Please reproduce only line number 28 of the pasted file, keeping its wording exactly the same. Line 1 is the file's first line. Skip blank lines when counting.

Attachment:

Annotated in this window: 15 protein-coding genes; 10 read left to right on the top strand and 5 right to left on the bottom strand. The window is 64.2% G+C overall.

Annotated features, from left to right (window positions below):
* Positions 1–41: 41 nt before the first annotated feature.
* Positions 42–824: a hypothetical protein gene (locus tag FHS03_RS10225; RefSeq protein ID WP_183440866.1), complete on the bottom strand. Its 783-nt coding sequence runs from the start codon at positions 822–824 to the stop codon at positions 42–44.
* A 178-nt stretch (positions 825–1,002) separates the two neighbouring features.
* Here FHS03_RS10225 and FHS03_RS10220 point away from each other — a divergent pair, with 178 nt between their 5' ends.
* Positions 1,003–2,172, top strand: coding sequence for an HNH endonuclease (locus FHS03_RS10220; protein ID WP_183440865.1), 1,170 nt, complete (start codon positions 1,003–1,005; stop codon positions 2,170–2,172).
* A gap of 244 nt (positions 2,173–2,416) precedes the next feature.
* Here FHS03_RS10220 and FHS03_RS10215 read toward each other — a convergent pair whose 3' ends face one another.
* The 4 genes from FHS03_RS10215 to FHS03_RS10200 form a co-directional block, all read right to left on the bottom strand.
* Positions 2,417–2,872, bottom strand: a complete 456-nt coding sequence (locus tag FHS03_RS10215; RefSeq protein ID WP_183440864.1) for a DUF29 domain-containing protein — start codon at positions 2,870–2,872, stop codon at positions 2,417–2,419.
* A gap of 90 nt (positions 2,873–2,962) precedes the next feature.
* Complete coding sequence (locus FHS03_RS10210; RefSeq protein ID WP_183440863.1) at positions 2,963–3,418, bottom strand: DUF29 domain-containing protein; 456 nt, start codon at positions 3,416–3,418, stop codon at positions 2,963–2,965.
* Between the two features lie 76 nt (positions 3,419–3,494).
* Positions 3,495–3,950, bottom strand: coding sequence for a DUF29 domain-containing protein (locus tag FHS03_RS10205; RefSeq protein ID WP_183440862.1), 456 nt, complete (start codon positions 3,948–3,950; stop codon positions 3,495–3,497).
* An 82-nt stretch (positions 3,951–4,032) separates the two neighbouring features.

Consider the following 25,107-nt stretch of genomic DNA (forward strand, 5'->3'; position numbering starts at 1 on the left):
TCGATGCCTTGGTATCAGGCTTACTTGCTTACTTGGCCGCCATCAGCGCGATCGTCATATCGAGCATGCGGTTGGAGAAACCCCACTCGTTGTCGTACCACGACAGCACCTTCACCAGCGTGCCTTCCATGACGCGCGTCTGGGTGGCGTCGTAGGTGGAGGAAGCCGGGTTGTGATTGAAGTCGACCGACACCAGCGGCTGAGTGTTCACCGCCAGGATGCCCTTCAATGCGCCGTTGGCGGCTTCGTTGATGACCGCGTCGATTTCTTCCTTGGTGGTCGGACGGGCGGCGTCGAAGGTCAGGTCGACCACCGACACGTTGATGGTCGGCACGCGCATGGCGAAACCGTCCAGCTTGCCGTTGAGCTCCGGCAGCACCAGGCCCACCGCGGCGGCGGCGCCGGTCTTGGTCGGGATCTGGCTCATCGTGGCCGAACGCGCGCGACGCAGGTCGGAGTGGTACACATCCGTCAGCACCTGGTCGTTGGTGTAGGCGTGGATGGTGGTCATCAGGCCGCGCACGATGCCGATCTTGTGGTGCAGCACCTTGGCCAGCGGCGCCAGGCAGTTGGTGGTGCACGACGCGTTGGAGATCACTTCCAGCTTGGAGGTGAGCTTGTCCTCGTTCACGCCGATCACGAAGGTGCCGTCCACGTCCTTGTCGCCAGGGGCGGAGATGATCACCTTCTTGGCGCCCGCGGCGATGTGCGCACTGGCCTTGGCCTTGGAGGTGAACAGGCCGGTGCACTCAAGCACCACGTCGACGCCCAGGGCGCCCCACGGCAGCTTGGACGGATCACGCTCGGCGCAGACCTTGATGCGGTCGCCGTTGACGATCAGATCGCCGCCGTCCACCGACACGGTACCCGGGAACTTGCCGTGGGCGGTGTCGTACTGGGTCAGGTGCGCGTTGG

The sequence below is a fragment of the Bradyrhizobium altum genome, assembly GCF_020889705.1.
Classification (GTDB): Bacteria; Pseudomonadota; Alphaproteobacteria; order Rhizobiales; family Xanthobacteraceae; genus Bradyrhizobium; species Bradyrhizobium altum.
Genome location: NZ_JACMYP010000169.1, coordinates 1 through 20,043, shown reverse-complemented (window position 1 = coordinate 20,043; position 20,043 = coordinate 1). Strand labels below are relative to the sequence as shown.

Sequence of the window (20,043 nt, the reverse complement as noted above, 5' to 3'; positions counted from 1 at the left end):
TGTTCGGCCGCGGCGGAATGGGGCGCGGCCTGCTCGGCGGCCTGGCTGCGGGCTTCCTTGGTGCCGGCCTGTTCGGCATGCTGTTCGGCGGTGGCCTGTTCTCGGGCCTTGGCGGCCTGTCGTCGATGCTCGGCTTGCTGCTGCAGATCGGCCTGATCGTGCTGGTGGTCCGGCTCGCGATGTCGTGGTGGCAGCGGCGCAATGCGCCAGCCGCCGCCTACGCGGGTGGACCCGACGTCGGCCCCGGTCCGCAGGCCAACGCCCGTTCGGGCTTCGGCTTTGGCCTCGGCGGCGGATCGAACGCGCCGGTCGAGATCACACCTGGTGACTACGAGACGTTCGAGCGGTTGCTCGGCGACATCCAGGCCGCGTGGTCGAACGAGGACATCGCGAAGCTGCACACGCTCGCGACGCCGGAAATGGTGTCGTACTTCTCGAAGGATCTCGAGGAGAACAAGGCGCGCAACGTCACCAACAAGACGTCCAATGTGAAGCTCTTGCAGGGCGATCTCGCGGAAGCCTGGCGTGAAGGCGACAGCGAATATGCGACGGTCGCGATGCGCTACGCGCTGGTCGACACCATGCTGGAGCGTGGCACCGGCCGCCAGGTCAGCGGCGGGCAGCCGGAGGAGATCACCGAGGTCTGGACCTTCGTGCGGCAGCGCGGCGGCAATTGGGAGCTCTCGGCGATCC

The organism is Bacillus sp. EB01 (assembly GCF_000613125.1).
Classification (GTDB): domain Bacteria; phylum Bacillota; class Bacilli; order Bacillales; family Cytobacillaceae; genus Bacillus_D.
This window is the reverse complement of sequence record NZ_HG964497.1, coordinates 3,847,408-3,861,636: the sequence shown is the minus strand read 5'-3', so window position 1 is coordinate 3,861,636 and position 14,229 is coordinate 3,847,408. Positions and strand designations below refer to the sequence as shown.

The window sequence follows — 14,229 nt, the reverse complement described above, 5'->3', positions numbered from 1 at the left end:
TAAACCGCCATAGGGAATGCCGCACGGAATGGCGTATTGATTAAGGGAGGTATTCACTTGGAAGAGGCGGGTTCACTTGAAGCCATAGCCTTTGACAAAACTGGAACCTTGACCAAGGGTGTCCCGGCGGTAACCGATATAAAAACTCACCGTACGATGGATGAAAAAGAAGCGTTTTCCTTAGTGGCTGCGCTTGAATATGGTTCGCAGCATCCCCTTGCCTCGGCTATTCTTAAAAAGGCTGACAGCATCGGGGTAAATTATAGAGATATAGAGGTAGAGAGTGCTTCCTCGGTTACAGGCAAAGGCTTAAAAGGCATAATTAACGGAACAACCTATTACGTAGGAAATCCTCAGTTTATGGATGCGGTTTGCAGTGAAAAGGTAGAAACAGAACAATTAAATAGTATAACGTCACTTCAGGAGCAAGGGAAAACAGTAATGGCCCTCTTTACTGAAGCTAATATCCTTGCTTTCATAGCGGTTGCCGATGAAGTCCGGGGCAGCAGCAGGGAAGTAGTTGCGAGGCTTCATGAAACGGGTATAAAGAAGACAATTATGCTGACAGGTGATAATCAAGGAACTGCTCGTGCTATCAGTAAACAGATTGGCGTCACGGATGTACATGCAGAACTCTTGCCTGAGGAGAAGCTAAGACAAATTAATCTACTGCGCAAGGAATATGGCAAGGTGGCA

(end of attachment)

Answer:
TAAACCGCCATAGGGAATGCCGCACGGAATGGCGTATTGATTAAGGGAGGTATTCACTTGGAAGAGGCGGGTTCACTTGAAGCCATAGCCTTTGACAAAACTGGAACCTTGACCAAGGGTGTCCCGGCGGTAACCGATATAAAAACTCACCGTACGATGGATGAAAAAGAAGCGTTTTCCTTAGTGGCTGCGCTTGAATATGGTTCGCAGCATCCCCTTGCCTCGGCTATTCTTAAAAAGGCTGACAGCATCGGGGTAAATTATAGAGATATAGAGGTAGAGAGTGCTTCCTCGGTTACAGGCAAAGGCTTAAAAGGCATAATTAACGGAACAACCTATTACGTAGGAAATCCTCAGTTTATGGATGCGGTTTGCAGTGAAAAGGTAGAAACAGAACAATTAAATAGTATAACGTCACTTCAGGAGCAAGGGAAAACAGTAATGGCCCTCTTTACTGAAGCTAATATCCTTGCTTTCATAGCGGTTGCCGATGAAGTCCGGGGCAGCAGCAGGGAAGTAGTTGCGAGGCTTCATGAAACGGGTATAAAGAAGACAATTATGCTGACAGGTGATAATCAAGGAACTGCTCGTGCTATCAGTAAACAGATTGGCGTCACGGATGTACATGCAGAACTCTTGCCTGAGGAGAAGCTAAGACAAATTAATCTACTGCGCAAGGAATATGGCAAGGTGGCA